What is an annual?

    An annual is a plant that lasts for one growing season. This can be confusing, since the word “annual” in other contexts means recurring once each year. And “season” doesn’t always coincide with the traditional seasons of spring, summer, fall, and winter. A seed will germinate, the plant will grow and flower, and then produce seed before dying off. Also referred to as “true annuals,” a lot of bedding and container plants, like zinnias, impatiens, and marigolds, fall under this category.

    If a plant you thought was an annual starts to grow in the same space come spring, that could be because those seeds from the previous year fell into the soil. This process is called self-sowing, reseeding, or self-seeding. This has happened in my garden with pansies, sweet alyssum, and cosmos.

    self-owned alyssum
    I love finding flowers in my garden that have self-sown from plants I grew the previous year. That includes this alyssum that self-seeded in my front yard garden.

    Annual sub-categories

    Annual plants are further divided into sub-categories. cool-weather or hardy annualswhich include a mix of vegetables (ie peas), herbs (ie cilantro), and flowers (pansies), don’t mind early spring frosts.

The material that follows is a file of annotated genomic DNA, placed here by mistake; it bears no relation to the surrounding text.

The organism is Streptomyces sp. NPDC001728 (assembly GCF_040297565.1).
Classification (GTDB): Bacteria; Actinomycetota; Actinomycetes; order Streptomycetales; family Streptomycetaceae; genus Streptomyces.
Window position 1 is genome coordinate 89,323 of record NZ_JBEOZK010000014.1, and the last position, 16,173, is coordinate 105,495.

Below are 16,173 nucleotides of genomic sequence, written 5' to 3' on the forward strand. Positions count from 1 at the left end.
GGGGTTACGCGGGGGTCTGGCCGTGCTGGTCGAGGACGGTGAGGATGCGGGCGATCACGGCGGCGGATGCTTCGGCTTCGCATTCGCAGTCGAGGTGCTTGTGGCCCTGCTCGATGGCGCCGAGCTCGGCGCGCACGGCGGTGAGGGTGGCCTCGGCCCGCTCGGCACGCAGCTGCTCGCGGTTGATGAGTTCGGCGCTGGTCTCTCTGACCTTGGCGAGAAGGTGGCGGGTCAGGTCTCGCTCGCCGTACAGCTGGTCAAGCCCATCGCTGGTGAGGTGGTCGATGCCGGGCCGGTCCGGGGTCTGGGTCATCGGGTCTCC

Half-hardy annuals, such as cosmos, zinnias, and nasturtiums, are a bit sensitive to temperature fluctuations. You still need to keep an eye on them if there is frost in the forecast in the spring.

    china asters
    China asters are half-hardy annuals that are generally started indoors, but can be planted outside and don’t mind the cooler temperature fluctuations of spring.

    Warm-weather annuals or tender annuals thrive in the heat of summer, however, they are vulnerable and delicate when the thermometer trends downward. If they’re planted too early in the spring, for example, and there is a threat of a cold snap, they should be protected. Warm-weather annuals include vegetables and herbs, and flowers, like impatiens, marigolds, and petunias. The latter is considered a tender perennial in zones 9 to 11. Which brings us to tender perennials…

    What is a tender perennial?

    A tender perennial is a plant that will survive for more than one growing season (ie through the winter), but with some help in colder climates. In warm climates, these plants would be considered perennials. Sometimes tender perennials are treated like annuals and are either pulled or left in the ground where it’s unlikely they’ll survive over the winter months. If you want to keep them from year to year, they need to be dug up and stored or moved indoors and grown like a houseplant. Tender perennials that can be dug up and stored include dahlias, calla lilies, and caladiums. Those that can be kept indoors and grown as a houseplant through the winter include pelargoniums, begonias, coleus, and even veggies like peppers and tomatoes. Others, can be stored in a dormant state in a cool garage or basement.